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Domestic Violence Survivor Shares Her Story

Posted at: 04/09/2013 6:39 PM
Updated at: 04/09/2013 6:43 PM
By: Brittany Lewis

(ABC 6 News) -- She’s told her story to Oprah, 20/20, and now to ABC 6 News. A victim of domestic violence, Teri Jenusa-Nicolai survived the unthinkable. But now, she’s sharing what she went through in the hopes of preventing it from happening to someone else.

"I walked in from a visit with my girls that they had with him and he tried to murder me,” said Jenusa-Nicolai.

He is Teri Jendusa-Nicolai’s ex-husband. A man with a good job, who seemed like he would make a good father, until their honeymoon. That’s when the abuse began. Guilt and isolation made her stay for three more years. Her two kids made her leave. But it was on a visit to pick up her kids from his house when the unthinkable happened.

"I was hit with a baseball bat at least a dozen times. I mean several times in the head. He then proceeded to duct tape my whole face, my wrists, my ankles,” said Jendusa-Nicolai.

He ended up stuffing her into a garbage can and locked her in an unheated storage closet. Fortunately, she had a cell phone and was able to call 9-1-1.

"I had been in there for like 21 hours and they found me and I was an hour from death,” said Jendusa-Nicolai.

She lost her toes to frostbite and suffered a miscarriage. Once in the hospital, she began talking about what she had gone through and eventually took her story across the country. A trip that has lasted 9 years. On Tuesday, it included a stop at a fundraiser for the Crisis Resource Center of Steele County.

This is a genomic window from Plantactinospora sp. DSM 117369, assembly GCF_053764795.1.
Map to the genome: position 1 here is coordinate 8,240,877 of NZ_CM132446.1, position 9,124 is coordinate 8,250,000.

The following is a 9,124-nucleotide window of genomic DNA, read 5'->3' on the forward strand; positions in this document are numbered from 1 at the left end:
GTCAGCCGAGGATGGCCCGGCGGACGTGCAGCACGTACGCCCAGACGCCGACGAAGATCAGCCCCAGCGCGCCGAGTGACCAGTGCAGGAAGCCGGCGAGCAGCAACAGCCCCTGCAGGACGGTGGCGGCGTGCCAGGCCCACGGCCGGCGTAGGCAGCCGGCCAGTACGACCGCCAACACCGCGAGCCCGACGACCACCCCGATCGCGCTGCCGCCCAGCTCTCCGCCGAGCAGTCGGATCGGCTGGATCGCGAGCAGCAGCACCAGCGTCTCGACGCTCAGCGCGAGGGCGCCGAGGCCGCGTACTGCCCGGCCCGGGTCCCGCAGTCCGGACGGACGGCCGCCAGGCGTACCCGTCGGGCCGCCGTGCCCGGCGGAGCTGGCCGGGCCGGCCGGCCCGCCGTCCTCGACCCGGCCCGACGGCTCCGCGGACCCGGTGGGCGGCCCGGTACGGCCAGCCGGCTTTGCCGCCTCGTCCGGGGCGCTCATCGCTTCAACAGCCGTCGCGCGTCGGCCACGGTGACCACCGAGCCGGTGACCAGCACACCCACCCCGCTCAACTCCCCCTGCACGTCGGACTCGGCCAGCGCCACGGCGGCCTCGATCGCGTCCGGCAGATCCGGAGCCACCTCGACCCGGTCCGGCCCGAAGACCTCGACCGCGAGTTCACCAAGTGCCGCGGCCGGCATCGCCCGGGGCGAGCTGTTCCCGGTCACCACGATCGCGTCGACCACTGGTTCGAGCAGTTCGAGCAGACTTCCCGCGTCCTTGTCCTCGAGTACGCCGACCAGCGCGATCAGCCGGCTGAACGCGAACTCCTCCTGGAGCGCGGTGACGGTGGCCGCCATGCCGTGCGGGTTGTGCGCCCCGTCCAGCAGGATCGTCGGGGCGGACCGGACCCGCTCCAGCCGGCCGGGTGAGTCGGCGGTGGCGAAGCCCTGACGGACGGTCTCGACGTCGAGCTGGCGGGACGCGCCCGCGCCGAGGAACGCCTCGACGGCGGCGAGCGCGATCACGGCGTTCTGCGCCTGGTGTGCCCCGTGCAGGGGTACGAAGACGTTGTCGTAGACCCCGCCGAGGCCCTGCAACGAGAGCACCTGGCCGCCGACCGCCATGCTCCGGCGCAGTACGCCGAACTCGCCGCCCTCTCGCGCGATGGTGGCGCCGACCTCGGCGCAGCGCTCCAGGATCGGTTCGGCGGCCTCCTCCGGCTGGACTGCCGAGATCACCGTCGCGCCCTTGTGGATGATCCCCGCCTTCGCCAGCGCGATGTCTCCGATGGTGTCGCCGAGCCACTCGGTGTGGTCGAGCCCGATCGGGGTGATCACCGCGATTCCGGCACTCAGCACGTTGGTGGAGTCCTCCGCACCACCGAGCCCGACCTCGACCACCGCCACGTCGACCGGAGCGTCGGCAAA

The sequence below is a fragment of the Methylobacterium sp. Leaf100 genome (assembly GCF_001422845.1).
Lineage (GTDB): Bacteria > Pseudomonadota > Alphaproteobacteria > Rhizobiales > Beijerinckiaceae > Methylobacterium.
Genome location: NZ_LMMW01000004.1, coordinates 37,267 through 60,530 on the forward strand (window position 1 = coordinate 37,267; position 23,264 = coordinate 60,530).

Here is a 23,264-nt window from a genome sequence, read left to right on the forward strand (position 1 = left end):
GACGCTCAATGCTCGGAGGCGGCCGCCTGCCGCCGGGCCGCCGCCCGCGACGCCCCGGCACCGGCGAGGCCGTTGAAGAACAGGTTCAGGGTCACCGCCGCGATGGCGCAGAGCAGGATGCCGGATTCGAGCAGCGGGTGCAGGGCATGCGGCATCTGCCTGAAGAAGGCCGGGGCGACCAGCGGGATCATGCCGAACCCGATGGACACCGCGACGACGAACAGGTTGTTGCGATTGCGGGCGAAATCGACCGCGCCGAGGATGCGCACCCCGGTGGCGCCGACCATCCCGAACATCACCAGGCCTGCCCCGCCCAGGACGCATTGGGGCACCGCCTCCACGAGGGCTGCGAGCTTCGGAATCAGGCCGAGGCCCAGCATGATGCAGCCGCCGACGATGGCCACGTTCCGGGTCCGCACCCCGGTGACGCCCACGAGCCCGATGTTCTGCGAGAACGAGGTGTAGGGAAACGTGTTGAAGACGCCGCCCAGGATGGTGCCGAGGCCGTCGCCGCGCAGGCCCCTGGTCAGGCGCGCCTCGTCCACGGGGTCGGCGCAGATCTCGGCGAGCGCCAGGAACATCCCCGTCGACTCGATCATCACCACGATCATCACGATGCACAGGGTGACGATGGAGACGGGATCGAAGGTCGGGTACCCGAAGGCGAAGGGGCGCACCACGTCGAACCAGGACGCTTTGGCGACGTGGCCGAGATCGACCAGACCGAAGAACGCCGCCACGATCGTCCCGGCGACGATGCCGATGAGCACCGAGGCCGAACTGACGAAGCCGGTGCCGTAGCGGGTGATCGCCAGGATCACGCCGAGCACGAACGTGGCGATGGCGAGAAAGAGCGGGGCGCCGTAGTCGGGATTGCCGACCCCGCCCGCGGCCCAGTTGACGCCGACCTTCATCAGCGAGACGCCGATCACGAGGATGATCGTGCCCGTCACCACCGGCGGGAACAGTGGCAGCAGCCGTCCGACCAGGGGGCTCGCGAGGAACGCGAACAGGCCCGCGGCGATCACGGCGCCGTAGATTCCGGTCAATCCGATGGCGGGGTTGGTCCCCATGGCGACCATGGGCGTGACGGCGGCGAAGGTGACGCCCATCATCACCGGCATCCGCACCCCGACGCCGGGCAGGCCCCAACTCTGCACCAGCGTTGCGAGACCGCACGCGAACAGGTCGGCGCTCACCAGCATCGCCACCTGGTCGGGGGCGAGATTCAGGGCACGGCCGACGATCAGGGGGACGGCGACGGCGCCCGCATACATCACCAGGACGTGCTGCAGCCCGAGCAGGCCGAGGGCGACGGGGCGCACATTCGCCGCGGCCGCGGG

"If we can get help for those families and these children, especially the children because when they grow up they will know this isn't right and they will hopefully stop the cycle,” said Jendusa-Nicolai.

The Crisis Resource Center, or CRC, lost $56,000 in state funding in October. The money had been intended for its abused children’s program. A program that helps kids who have witnessed or been victims of abuse. Last year, the program helped 3,450 kids.

"We feel our services we offer are really essential because it helps them heal, it helps them realize they aren't the reason, they aren't to blame for the abuse that they've unfortunately been the victim of,” said Executive Director, Sara Colby.

For now, the center will have to rely on its community and people like Teri Jendusa-Nicolai for help. So it, in turn, can continue to help the abused children of Steele County.

"No, nobody deserves that, no body at all,” said Jendusa-Nicolai.

Jendusa-Nicolai’s ex-husband received a life sentence. She is remarried and lives in Wisconsin with her three kids.